I've been busy. I might have waited forever for the school to call me to substitute, but when they finally did, I've hardly stopped. The experience has been interesting, to say the least, and overall, enjoyable. It has stretched me in ways I'd not thought I could bend.
So far, I've been in English 9 and 10 several times, Biology (9/10) and Earth Science (grade 9), and a special education food and nutrition class. Each class has had 20+ kids.
I've not known the day's lesson plan until 20 before school started and have surprised myself at being able to pick up the text and wing it. Teaching the same lesson four times back to back helps! The content has been the least problem though. The behavior is another whole set of problems.
The first three days each had a different challenge: a student fight in the classroom, a disruptive student who would not cooperate and received a referral to an administrator, and a student who defied direction, would not give me her name (no one else would tell me either) and walked out of class without permission. She got a referral too.
Occasionally I know ahead of time that I will be sub-ing, but usually I find out at 6:03 a.m. That gives me just enough time to fix a quick breakfast, pack my lunch, shower and dress, and leave in enough time to drive 20 miles and arrive at 7:45 a.m. The day usually goes by quickly. Often the planning period is a 90-minute block, so after writing all the notes I have for the teacher, I work on finishing the Winter Reading Challenge. Since September, I've been getting up on purpose at 4:30 a.m. to have a quiet reading time to myself. I love the dark earlier morning hours with the first-of-the-day cup of coffee.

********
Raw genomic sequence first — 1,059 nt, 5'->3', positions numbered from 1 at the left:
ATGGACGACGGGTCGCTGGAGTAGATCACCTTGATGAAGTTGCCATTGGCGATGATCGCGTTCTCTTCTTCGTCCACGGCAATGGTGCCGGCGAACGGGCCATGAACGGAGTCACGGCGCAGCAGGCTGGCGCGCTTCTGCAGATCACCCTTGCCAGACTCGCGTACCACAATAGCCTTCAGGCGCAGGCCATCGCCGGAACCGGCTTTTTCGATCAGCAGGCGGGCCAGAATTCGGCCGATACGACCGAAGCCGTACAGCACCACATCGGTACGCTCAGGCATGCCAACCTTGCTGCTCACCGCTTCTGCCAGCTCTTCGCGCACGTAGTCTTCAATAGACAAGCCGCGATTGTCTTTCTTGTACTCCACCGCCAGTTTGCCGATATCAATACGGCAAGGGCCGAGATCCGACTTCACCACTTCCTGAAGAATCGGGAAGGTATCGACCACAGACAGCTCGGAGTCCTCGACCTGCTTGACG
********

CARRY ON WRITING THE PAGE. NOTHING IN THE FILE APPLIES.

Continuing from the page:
I have reserved Thursdays off school so I can go to Toastmasters. This Thursday is my Icebreaker speech--the very first one. It is designed to introduce the speaker to the group. As I generally do, I typed up what I wanted to say and then have had to whittle it down to qualify for the time allowed, 5-7 minutes. My first practice time was 11:48 minutes. Then I got it down to 8:56, and finally last night got it down to 6:20. This has been a good exercise in learning what is essential information. The eventual goal with Toastmasters is to use no notes. When I speak, I usually use notes to keep my mind straight, so now I need to decide what few notes I will use. This is a great group of people and I do not feel intimidated now at all. One lovely lady in the group is also a homeschooler and substitute teacher.
Remember to gather your book list for Spring Reading Challenge! If you've never participated, I think if you try it with a short list, you will surprise yourself. I know that I will probably not always challenge myself with an intended goal, but I will always have a list. And for this stage of the game, I find that intentional reading list and that goal the challenge I need to focus. It's like a game with me. Me competing against me.
And, if you are finishing up with the Winter Reading Challenge, please try to post a quick link to the wrap-up post I will get up in the next few days. Tell which books you loved and which you wished you had not wasted time with.
(Mortimer J. Adler)